On Thursday morning, two tons of rolled sheet plastic arrived at a warehouse in Alameda. By the end of the weekend, it had become 16,000 plastic face shields — a critical tool for frontline medical workers in the fight against COVID-19.
That remarkable turnaround is entirely owed to self-organization by Bay Area makers, who have transformed maker spaces, universities, fabrication shops and almost anyone with their own sewing machine, CNC machine or 3D printer into an ad-hoc corps of medical supply manufacturers.
Self-organized through Facebook groups and Slack teams, something like a distributed factory is emerging in the Bay Area — seeking scale, efficiency, raw materials and funding, with every maker space or fabrication lab filling the most effective niche it can.
One key organizer of the effort is Danny Beesley, the co-founder of the advanced manufacturing program at Peralta Community College District, along with several fabrication labs in schools across the East Bay.
Working with a team of former students and volunteers recruited from social media, he's been rapidly piecing together infrastructure for mass production of masks and face shields from spare parts, holding daily Zoom meetings and coordinating efforts across multiple projects and dozens of teams.
He feels like he's spent nine months scaling a small manufacturing startup. In reality, he says, it's only been about 10 days.
“This is chaos. It's a substantially higher level of chaos, but we're used to that.”
Rick Rothbart, who manages the fabrication lab at Laney College originally founded by Beesley, said that many people across the Bay Area maker community turned to making personal protective equipment (PPE) when the outbreak started.
“A lot of us either lost our jobs, or our jobs have changed significantly,” he said. "So a lot of people had the same logical idea, which was, 'We can do something about this.'"
With Laney's campus shuttered by the shelter-in-place order, Rothbart and his colleagues Mark Martin and Levi Williams had just four hours of shop time to look at a mask design provided by Martin’s wife, redraw it in CAD, and make modifications.
"Every second, we were working on it," he said. "No breaks, no lunch."
His is just one of the Bay Area labs, maker spaces, and small fabricators putting their idled shops and equipment to work. Their ranks include Ace Monster Toys and m0xy in Oakland, Maker Nexus in Sunnyvale, and Neal’s CNC in Alameda.
Most of these spaces are geared for prototyping or small production runs, not production on the scale that’s currently needed.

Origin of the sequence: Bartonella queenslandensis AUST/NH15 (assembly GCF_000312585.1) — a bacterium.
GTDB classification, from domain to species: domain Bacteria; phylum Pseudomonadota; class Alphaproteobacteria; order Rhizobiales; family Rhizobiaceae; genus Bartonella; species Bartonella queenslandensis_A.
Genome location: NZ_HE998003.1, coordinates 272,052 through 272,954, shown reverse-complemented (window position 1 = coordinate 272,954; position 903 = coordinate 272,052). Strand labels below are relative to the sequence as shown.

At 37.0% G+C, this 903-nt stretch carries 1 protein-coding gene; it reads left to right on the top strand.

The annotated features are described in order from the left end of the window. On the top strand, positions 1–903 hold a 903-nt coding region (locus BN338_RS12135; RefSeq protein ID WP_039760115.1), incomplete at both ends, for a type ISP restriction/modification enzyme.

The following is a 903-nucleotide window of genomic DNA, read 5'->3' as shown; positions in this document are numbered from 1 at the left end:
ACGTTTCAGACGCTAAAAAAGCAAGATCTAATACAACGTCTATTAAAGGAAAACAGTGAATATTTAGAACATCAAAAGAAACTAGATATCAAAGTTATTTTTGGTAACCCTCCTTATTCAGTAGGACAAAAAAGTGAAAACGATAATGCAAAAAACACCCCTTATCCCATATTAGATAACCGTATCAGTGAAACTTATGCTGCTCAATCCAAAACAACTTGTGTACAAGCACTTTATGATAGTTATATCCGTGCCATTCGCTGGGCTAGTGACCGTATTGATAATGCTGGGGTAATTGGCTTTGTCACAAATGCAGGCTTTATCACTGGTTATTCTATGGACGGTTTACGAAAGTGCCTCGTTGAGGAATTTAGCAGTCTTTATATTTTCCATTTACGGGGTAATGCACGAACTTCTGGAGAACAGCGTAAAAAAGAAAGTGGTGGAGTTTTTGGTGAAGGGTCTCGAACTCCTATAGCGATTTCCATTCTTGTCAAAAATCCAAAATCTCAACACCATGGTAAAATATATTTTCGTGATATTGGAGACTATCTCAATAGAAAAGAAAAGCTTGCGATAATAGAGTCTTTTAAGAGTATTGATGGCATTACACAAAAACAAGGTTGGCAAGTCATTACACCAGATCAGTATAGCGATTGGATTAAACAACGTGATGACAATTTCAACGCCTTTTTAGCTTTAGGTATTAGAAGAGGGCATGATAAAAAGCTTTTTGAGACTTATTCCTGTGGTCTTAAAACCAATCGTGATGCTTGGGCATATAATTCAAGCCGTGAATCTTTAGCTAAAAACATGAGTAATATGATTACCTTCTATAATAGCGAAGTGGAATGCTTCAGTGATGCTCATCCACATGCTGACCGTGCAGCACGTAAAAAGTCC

After a few rounds of testing and prototyping, Rothbart said, they realized they couldn’t fill the orders they were getting with their 3D printers — Oakland’s Highland Hospital alone requested 10,000 face shields.
So they quickly started looking for other manufacturing methods. First, they tried die-cutting the components, working with a company called Automatic Arts in Oakland. A team of volunteers assembled the first round of 500 masks using the method, delivering them to Oakland's Highland Hospital last week.
But that still isn’t fast enough to fill the need in the Bay Area and across the country. Rothbart’s team is now putting its energy into injection molding, which he said could ultimately scale to 18,000 face shields per week.
Max Niehaus, manager of the Academy of Art University’s industrial design shop in Nob Hill, is pursuing another novel solution to scale up production of face shields.
After putting together an open-source design modified with feedback from workers at the Tenderloin's St. Francis Memorial Hospital, Niehaus and a team of shop managers are using idle time on the shop’s nine 3D printers and its water-jet cutter to produce hundreds of shields.
Since industrial design students are currently taking classes remotely, Niehaus usually receives their designs, 3D prints them, and ships them to their homes.
But since many AAU students now have 3D printers at home, the chain has been reversed: he's now having students print face shield parts at home, then send them back to the school for cleaning and assembly.
“I think to me, using idle machines and idle hands in a crisis is the bare minimum,” he said. "It should be the expectation: where we can pitch in, we absolutely are obligated to.”
Despite these innovative approaches, the scale of any one shop remains small. Getting to the 16,000 face shields produced this last weekend required coordination not across just one shop, but across an entire network.
Rachel McConnell, co-owner of Hayward cutting and fabrication shop Neal’s CNC, said her shop started out trying to produce full face shields on its own.
But after getting connected to the larger network Beesley is helping coordinate, it's begun producing just one component — frames — as fast as it can, allowing the effort to be distributed across multiple shops.
"We're all talking to each other a lot more now,” McConnell said. “Some people that I might have considered my competitors, I'm working hand-in-hand with."